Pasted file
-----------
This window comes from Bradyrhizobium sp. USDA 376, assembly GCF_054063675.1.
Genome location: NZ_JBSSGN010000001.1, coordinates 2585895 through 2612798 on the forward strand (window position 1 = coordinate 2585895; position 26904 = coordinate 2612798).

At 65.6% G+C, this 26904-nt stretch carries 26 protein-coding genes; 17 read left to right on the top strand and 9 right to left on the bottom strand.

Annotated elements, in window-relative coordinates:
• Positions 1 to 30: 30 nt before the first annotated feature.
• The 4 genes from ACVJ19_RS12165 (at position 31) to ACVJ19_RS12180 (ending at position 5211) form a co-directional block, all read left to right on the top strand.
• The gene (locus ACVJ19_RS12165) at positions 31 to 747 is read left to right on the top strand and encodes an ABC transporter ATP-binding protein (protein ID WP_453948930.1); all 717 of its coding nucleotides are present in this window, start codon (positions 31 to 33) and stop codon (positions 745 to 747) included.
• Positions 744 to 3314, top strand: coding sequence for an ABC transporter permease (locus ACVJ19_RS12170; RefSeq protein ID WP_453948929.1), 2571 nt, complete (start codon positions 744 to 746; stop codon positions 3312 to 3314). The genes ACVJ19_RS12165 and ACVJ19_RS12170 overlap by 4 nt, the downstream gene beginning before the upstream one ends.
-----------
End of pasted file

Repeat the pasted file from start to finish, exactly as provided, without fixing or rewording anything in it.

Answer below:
This window comes from Bradyrhizobium sp. USDA 376, assembly GCF_054063675.1.
Genome location: NZ_JBSSGN010000001.1, coordinates 2585895 through 2612798 on the forward strand (window position 1 = coordinate 2585895; position 26904 = coordinate 2612798).

At 65.6% G+C, this 26904-nt stretch carries 26 protein-coding genes; 17 read left to right on the top strand and 9 right to left on the bottom strand.

Annotated elements, in window-relative coordinates:
• Positions 1 to 30: 30 nt before the first annotated feature.
• The 4 genes from ACVJ19_RS12165 (at position 31) to ACVJ19_RS12180 (ending at position 5211) form a co-directional block, all read left to right on the top strand.
• The gene (locus ACVJ19_RS12165) at positions 31 to 747 is read left to right on the top strand and encodes an ABC transporter ATP-binding protein (protein ID WP_453948930.1); all 717 of its coding nucleotides are present in this window, start codon (positions 31 to 33) and stop codon (positions 745 to 747) included.
• Positions 744 to 3314, top strand: coding sequence for an ABC transporter permease (locus ACVJ19_RS12170; RefSeq protein ID WP_453948929.1), 2571 nt, complete (start codon positions 744 to 746; stop codon positions 3312 to 3314). The genes ACVJ19_RS12165 and ACVJ19_RS12170 overlap by 4 nt, the downstream gene beginning before the upstream one ends.